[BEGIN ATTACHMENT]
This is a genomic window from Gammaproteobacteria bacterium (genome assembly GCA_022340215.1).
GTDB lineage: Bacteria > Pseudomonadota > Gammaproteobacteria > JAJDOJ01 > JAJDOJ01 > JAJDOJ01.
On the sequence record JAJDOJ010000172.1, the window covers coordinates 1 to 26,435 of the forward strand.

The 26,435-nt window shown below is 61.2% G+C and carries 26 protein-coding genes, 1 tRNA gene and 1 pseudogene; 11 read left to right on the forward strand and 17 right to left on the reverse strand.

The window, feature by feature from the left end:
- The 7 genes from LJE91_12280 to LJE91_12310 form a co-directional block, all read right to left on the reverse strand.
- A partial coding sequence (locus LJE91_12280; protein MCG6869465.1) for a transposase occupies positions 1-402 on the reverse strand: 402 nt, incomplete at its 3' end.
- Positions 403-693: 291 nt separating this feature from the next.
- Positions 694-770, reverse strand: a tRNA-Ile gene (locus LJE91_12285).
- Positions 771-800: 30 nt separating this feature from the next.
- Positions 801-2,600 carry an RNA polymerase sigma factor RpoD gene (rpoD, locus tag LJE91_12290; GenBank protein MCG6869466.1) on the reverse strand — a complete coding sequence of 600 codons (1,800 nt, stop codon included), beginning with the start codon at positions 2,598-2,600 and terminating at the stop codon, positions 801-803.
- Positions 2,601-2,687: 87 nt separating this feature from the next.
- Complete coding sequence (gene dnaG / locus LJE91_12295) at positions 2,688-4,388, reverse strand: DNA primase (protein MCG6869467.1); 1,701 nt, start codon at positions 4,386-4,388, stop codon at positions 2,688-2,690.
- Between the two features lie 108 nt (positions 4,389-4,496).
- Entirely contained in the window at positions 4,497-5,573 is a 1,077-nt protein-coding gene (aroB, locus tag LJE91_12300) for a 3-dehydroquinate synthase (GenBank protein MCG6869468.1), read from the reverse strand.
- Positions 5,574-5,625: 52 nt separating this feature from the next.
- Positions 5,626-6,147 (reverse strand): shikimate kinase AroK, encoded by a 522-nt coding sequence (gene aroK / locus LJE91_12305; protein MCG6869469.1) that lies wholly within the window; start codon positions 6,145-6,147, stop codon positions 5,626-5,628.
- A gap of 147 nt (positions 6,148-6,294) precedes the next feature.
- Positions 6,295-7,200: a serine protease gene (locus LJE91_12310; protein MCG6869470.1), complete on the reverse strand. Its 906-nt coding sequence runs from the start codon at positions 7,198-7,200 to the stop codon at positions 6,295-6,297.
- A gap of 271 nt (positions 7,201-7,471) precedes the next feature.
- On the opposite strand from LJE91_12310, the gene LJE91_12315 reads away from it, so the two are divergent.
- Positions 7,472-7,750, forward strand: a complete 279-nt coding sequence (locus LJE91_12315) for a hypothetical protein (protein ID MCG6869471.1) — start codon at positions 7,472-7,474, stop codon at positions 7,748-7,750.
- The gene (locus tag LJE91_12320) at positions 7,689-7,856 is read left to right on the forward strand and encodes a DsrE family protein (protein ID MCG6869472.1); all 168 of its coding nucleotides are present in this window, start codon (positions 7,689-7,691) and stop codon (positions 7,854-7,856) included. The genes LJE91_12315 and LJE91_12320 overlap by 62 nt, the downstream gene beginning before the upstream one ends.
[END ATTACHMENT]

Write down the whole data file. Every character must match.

This is a genomic window from Gammaproteobacteria bacterium (genome assembly GCA_022340215.1).
GTDB lineage: Bacteria > Pseudomonadota > Gammaproteobacteria > JAJDOJ01 > JAJDOJ01 > JAJDOJ01.
On the sequence record JAJDOJ010000172.1, the window covers coordinates 1 to 26,435 of the forward strand.

The 26,435-nt window shown below is 61.2% G+C and carries 26 protein-coding genes, 1 tRNA gene and 1 pseudogene; 11 read left to right on the forward strand and 17 right to left on the reverse strand.

The window, feature by feature from the left end:
- The 7 genes from LJE91_12280 to LJE91_12310 form a co-directional block, all read right to left on the reverse strand.
- A partial coding sequence (locus LJE91_12280; protein MCG6869465.1) for a transposase occupies positions 1-402 on the reverse strand: 402 nt, incomplete at its 3' end.
- Positions 403-693: 291 nt separating this feature from the next.
- Positions 694-770, reverse strand: a tRNA-Ile gene (locus LJE91_12285).
- Positions 771-800: 30 nt separating this feature from the next.
- Positions 801-2,600 carry an RNA polymerase sigma factor RpoD gene (rpoD, locus tag LJE91_12290; GenBank protein MCG6869466.1) on the reverse strand — a complete coding sequence of 600 codons (1,800 nt, stop codon included), beginning with the start codon at positions 2,598-2,600 and terminating at the stop codon, positions 801-803.
- Positions 2,601-2,687: 87 nt separating this feature from the next.
- Complete coding sequence (gene dnaG / locus LJE91_12295) at positions 2,688-4,388, reverse strand: DNA primase (protein MCG6869467.1); 1,701 nt, start codon at positions 4,386-4,388, stop codon at positions 2,688-2,690.
- Between the two features lie 108 nt (positions 4,389-4,496).
- Entirely contained in the window at positions 4,497-5,573 is a 1,077-nt protein-coding gene (aroB, locus tag LJE91_12300) for a 3-dehydroquinate synthase (GenBank protein MCG6869468.1), read from the reverse strand.
- Positions 5,574-5,625: 52 nt separating this feature from the next.
- Positions 5,626-6,147 (reverse strand): shikimate kinase AroK, encoded by a 522-nt coding sequence (gene aroK / locus LJE91_12305; protein MCG6869469.1) that lies wholly within the window; start codon positions 6,145-6,147, stop codon positions 5,626-5,628.
- A gap of 147 nt (positions 6,148-6,294) precedes the next feature.
- Positions 6,295-7,200: a serine protease gene (locus LJE91_12310; protein MCG6869470.1), complete on the reverse strand. Its 906-nt coding sequence runs from the start codon at positions 7,198-7,200 to the stop codon at positions 6,295-6,297.
- A gap of 271 nt (positions 7,201-7,471) precedes the next feature.
- On the opposite strand from LJE91_12310, the gene LJE91_12315 reads away from it, so the two are divergent.
- Positions 7,472-7,750, forward strand: a complete 279-nt coding sequence (locus LJE91_12315) for a hypothetical protein (protein ID MCG6869471.1) — start codon at positions 7,472-7,474, stop codon at positions 7,748-7,750.
- The gene (locus tag LJE91_12320) at positions 7,689-7,856 is read left to right on the forward strand and encodes a DsrE family protein (protein ID MCG6869472.1); all 168 of its coding nucleotides are present in this window, start codon (positions 7,689-7,691) and stop codon (positions 7,854-7,856) included. The genes LJE91_12315 and LJE91_12320 overlap by 62 nt, the downstream gene beginning before the upstream one ends.